Okay, I’m exaggerating. But only slightly. As Wells Bennett notes today at Lawfare, Judge Pohl has rejected al-Nashiri’s contention that the US and al-Qaeda were not engaged in hostilities (an armed conflict in IHL terms) at the time of the acts alleged in his indictment — primarily the attack on the USS Cole in 2000 — thereby depriving the military commission of jurisdiction over those acts. I have explained before (see here and here) why al-Nashiri’s argument is correct. Unfortunately, but completely unsurprisingly, Judge Pohl disagrees. It is worth examining his four-page decision in detail, because it illustrates why the military commissions are so deeply and irremediably flawed.
Here is the first substantive paragraph:
Whether hostilities existed on the date of the acts alleged to have been committed by the accused is as much a function of the nature of hostilities as any particular legally significant act by either the legislative or executive branches of government. Whether hostilities existed on the dates of the charged offenses necessarily is a fact-bound determination; moreover, whether a state of hostilities existed is as much a function of the will of the organization to which the accused is alleged to belong to as the U.S. government. In determining whether hostilities exist or do not exist, the enemy gets a vote. Whether Al Qaeda, the organization of unprivileged enemy belligerents to which the accused is alleged to be a member, considered itself to be at war with the United States on the date of the alleged law of war violations is a factor among many to be considered by the trier of fact and is as relevant as any judgments made or withheld by the President or the Congress.
This is patently incorrect. Whether a state is engaged in an armed conflict with a non-state actor is a purely factual determination, one that depends (sound familiar?) on the organization of the non-state actor and the intensity of hostilities between the non-state actor and the state. Full stop. Whether a non-state actor believes it is “at war” with a state is irrelevant to that determination; it is not “a factor among many.”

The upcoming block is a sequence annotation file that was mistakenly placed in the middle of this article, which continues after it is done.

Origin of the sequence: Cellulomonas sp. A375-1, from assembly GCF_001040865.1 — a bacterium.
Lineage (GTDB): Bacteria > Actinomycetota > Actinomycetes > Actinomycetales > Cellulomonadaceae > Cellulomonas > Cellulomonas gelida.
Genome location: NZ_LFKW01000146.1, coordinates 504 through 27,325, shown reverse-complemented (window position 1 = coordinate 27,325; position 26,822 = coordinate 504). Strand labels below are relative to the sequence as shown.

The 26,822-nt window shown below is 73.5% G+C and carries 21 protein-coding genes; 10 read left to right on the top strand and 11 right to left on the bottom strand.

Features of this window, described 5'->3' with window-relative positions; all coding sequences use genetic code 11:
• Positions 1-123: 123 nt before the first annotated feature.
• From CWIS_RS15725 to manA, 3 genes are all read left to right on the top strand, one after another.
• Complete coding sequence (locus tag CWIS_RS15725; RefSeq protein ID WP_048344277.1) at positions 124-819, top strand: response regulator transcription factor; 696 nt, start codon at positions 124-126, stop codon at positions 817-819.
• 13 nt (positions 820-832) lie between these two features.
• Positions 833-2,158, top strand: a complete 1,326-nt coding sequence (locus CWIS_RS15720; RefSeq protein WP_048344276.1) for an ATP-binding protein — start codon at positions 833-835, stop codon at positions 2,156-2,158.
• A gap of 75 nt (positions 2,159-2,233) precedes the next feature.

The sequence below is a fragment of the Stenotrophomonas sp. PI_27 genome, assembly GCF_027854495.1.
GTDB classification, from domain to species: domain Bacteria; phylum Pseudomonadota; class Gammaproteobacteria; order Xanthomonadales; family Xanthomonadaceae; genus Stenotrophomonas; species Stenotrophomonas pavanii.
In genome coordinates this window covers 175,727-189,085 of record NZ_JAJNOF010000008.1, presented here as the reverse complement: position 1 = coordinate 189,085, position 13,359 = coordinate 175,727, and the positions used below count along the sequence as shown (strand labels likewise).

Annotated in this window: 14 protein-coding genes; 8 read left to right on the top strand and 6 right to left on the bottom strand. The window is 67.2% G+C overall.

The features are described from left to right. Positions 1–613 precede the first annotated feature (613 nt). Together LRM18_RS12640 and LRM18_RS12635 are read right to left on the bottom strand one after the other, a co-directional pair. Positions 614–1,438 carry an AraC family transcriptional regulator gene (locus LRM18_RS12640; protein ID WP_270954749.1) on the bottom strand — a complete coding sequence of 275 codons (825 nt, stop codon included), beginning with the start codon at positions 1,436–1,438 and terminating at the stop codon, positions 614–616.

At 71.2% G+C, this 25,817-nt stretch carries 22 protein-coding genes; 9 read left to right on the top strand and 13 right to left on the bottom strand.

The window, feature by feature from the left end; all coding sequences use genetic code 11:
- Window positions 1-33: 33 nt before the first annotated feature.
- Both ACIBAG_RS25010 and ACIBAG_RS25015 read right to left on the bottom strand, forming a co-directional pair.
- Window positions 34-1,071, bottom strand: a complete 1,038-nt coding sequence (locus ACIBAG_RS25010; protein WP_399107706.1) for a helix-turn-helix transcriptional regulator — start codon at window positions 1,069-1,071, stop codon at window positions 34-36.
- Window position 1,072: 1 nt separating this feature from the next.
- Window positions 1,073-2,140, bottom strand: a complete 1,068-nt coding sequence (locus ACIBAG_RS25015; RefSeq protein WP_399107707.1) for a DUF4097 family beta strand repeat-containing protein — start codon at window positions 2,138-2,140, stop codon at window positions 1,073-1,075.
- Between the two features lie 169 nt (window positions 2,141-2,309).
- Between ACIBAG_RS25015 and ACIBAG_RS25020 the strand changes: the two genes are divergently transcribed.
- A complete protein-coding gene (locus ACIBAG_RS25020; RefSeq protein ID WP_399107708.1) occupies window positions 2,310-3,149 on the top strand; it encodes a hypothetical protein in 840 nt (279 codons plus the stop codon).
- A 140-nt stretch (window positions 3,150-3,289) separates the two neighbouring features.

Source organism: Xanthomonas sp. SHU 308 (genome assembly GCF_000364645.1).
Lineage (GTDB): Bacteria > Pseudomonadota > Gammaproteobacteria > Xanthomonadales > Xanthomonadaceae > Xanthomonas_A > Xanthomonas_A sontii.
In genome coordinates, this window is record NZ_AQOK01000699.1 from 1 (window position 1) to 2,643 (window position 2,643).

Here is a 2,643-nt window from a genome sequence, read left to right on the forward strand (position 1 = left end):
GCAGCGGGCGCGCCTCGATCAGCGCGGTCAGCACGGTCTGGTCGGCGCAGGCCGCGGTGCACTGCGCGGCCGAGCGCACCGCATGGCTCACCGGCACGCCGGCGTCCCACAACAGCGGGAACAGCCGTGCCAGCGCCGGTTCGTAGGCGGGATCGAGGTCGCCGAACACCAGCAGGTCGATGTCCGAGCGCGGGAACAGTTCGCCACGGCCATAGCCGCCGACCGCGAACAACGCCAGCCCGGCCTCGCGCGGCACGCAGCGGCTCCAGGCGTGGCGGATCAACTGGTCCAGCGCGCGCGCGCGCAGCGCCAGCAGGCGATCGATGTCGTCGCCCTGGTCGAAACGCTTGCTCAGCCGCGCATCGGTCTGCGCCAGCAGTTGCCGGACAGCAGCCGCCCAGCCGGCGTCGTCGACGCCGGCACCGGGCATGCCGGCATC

But perhaps Judge Pohl is aware of legal precedent that I’m not. After all, he footnotes his claim! So let’s see what the footnote says (emphasis mine):
“In connection with the plan of a campaign we shall hereafter examine more closely into the meaning of disarming a nation, but here we must at once draw a distinction between three things, which as three general objects comprise everything else within them. They are the military power, the country, and the will of the enemy. The military power must be destroyed, that is, reduced to such a state as not to be able to prosecute the war. This is the sense in which we wish to be understood hereafter, whenever we use the expression “destruction of the enemy’s military power.” The country must be conquered, for out of the country a new military force may be formed. But if even both these things are done, still the war, that is, the hostile feeling and action of hostile agencies, cannot be considered as at an end as long as the will of the enemy is not subdued also…” Carl von Clausewitz, On War Book I Chapter 2 (1832) (emphasis added). In other words, whether the enemy has the will to make war is determinative of whether hostilities begin to exist, continue to exist, or have been terminated.
Yes, indeed: Judge Pohl’s only citation for the idea that a non-state actor can declare war against a state is an 1832 quote from Clausewitz about conflicts between states. Had he chosen to do so, of course, Judge Pohl could have provided a slightly more relevant — and slightly more recent — citation, such as Quincy Wright’s widely-accepted conclusion that insurgents, “not being recognized states, have no power to convert a state of peace into a state of war. So their declaration or recognition of war would have no legal effect.” Judge Pohl must have missed that one.
Onward to the next paragraph…